Aside from an early technical error in Franklin County, there were no widespread issues with Tuesday’s vote in Ohio. However, non-partisan groups who help protect and inform voters say that misinformation and voter intimidation were problems throughout the election.
On Election Day, Ohio Secretary of State Frank LaRose told reporters that voting was "going smoothly so far."
"Of course, with any election when you have a big diverse state like Ohio, there are going to be a few things here or there," LaRose said.
And there were. About 24 hours later, advocates for voters shed light on a few of those problems.
Morgan Conley of the Lawyers Committee for Civil Rights, one of the non-partisan groups that helped voters through a statewide voter protection effort, says advocates reported hearing about misleading information being given to voters.
“We also heard a lot of calls around intimidation and electioneering. And here we saw almost a 50% uptick in those calls from 2016," Conley said.
The advocates say they heard about overly zealous campaign or issue supporters who made voters feel uncomfortable, and calls from voters who felt intimidated because someone was openly carrying a firearm at a polling place. That’s something that is allowed under Ohio law, but not if the polling place is in a building that bans guns, such as a school.
Jen Miller with the League of Women Voters of Ohio said another complaint on Election Day involved the unavailability of voting from cars.
“We got so many calls about curbside voting, throughout the early vote cycle as well as on Election Day where voters didn’t know how to get their curbside ballots, where they were told it wasn’t available when it was supposed to be," Miller said.
The demand for curbside voting was higher than usual this year because of the pandemic. Anyone who didn’t feel comfortable voting inside the polling place, or just couldn’t vote inside because of health reasons, was encouraged to use curbside voting.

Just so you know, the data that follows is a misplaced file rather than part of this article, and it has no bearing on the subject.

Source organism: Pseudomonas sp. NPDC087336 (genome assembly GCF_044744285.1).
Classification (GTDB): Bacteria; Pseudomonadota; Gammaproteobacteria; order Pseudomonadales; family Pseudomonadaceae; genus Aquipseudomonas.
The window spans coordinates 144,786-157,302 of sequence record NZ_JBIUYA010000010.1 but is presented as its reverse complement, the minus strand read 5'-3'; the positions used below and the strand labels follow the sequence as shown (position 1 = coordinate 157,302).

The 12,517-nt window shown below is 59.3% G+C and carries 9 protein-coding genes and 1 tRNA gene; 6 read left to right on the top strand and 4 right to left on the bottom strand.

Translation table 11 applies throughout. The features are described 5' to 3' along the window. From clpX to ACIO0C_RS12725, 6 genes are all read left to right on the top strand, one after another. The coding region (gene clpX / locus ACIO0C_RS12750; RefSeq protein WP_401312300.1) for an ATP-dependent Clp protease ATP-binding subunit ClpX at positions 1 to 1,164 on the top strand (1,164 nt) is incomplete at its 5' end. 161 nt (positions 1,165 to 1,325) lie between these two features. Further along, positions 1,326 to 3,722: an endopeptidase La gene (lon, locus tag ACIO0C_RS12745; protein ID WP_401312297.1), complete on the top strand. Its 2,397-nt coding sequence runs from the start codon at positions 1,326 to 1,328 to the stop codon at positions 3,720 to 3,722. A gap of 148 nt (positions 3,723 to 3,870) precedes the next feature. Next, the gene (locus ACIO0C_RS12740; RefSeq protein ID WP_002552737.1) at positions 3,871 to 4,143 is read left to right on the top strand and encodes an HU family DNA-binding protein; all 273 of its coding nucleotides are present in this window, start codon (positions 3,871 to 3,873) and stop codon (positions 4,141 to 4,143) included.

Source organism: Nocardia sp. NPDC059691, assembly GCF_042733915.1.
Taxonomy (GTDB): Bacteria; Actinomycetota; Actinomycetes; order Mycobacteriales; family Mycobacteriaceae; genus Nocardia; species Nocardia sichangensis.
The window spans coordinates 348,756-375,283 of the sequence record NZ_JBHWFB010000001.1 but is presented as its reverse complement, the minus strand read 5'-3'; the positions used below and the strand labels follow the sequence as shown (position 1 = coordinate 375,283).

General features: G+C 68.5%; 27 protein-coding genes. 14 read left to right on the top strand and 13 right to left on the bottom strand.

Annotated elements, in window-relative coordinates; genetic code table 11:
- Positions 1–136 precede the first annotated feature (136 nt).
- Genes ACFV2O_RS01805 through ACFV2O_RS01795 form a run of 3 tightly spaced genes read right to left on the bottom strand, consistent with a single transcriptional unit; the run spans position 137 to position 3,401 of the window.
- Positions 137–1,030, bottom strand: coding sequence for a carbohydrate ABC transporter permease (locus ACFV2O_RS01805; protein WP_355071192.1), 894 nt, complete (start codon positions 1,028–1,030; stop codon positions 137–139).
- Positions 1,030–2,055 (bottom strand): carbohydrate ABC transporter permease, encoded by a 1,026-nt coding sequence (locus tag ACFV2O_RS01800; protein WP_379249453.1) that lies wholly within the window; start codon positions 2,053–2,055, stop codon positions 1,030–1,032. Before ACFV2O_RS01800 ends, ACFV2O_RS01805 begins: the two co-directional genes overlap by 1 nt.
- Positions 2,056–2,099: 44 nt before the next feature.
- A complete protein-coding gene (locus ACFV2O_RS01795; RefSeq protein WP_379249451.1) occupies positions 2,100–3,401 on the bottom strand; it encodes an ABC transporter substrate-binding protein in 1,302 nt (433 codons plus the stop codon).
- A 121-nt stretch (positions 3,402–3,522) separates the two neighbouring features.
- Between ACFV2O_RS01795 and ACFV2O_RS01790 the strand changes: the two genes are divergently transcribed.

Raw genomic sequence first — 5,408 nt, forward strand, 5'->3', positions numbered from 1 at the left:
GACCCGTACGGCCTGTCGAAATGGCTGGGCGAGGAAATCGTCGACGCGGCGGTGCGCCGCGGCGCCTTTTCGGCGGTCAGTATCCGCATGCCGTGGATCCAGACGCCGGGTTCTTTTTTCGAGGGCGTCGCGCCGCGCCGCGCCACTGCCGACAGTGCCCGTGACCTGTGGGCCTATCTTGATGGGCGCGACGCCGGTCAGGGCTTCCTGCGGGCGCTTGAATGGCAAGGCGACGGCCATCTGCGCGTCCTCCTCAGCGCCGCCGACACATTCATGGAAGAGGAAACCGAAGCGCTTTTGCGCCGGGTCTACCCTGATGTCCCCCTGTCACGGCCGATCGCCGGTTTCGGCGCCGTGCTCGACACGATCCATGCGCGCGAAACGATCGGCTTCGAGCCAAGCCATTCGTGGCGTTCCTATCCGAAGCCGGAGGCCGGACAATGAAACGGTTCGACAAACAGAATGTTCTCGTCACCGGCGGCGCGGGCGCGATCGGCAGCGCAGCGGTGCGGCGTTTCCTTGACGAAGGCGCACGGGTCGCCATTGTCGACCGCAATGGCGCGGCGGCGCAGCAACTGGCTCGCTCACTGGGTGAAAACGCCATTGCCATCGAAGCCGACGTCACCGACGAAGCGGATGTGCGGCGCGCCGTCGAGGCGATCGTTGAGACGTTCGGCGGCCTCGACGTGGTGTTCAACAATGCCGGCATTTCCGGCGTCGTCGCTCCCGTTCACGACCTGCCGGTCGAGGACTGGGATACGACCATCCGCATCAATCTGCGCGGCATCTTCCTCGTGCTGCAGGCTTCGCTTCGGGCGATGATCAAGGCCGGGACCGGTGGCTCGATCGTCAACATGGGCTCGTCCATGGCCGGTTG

Early voting was way up this year: 3.4 million Ohioans voted an absentee ballot, either by mail, dropping a ballot at a drop box or by early voting in-person at local voting centers. People who were not used to voting those ballots were requesting them in droves this year.
Collin Marozzi with the ACLU of Ohio said the process was confusing for voters who sent in requests but continued to receive absentee ballot applications. He says changes to law should be made so voters can request those ballots online and once they do, allow that to be recorded.
“If there was more of a one-stop process in going to the Secretary of State’s website to request it, we think that could alleviate a lot of this confusion that did occur with multiple mailings going to individual voters," Marozzi says.
The election protection advocates say long lines that were seen during early voting could be eliminated if the state would allow multiple early vote centers and ballot drop boxes, especially in counties with higher populations.
Many of these suggested changes have been proposed before, but majority Republicans in the state legislature have not embraced them. With Republicans adding to their majorities in the House and Senate, these suggestions may not move.
LaRose himself says he’s not against some of them. However, LaRose repeatedly went to court to prevent allowing more drop boxes in counties that wanted them in the months running up to the election.